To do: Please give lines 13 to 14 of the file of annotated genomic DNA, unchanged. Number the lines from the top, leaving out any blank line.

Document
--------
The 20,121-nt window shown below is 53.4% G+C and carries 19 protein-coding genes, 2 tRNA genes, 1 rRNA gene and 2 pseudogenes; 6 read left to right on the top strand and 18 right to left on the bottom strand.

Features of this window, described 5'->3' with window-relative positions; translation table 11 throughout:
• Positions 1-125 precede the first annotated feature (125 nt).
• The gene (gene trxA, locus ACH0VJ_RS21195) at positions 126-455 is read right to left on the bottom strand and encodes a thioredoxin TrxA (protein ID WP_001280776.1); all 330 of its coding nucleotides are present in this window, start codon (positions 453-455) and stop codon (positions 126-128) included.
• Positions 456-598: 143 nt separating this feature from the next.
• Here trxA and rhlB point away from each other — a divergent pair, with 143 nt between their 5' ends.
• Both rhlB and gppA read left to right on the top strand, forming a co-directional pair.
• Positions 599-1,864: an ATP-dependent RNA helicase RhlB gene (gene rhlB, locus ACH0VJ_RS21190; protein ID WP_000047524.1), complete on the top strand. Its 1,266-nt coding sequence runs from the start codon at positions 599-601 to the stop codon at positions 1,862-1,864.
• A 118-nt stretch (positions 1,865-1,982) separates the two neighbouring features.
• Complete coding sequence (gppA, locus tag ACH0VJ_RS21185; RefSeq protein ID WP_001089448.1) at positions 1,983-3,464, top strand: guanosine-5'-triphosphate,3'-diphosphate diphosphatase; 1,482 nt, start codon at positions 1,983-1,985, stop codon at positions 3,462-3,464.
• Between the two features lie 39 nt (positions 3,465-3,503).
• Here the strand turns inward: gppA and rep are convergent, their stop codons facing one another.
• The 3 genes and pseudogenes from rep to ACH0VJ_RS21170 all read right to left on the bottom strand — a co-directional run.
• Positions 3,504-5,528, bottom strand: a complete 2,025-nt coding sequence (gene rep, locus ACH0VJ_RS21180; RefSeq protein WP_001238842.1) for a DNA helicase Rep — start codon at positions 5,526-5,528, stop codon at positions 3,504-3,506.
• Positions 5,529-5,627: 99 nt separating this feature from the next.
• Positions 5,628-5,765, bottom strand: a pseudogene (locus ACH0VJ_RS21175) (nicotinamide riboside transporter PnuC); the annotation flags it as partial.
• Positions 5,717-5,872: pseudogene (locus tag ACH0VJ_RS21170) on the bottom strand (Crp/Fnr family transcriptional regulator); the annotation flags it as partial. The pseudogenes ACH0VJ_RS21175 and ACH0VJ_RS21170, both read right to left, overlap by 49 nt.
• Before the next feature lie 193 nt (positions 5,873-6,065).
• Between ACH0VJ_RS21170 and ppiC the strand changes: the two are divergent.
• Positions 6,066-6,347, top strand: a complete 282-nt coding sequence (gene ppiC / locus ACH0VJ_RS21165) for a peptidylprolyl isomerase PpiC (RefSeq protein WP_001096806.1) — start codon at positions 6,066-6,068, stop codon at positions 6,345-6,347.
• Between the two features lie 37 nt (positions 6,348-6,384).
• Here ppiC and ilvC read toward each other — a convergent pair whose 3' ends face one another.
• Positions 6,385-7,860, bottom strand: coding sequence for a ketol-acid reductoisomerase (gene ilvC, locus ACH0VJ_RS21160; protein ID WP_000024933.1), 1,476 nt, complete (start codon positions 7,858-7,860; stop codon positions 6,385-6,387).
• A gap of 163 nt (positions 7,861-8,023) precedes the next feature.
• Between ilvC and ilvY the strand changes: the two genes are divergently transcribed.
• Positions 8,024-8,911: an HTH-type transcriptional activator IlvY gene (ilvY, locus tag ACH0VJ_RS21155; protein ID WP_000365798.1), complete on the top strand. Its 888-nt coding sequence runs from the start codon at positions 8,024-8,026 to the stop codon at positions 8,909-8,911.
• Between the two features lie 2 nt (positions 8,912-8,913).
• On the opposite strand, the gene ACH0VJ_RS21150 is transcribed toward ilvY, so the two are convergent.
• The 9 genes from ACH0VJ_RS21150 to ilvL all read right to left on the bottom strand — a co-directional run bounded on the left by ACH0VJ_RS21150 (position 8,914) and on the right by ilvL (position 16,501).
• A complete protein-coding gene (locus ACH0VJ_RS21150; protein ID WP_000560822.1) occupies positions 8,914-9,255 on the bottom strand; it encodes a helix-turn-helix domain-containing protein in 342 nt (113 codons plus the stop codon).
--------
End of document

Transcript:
• The 3 genes and pseudogenes from rep to ACH0VJ_RS21170 all read right to left on the bottom strand — a co-directional run.
• Positions 3,504-5,528, bottom strand: a complete 2,025-nt coding sequence (gene rep, locus ACH0VJ_RS21180; RefSeq protein WP_001238842.1) for a DNA helicase Rep — start codon at positions 5,526-5,528, stop codon at positions 3,504-3,506.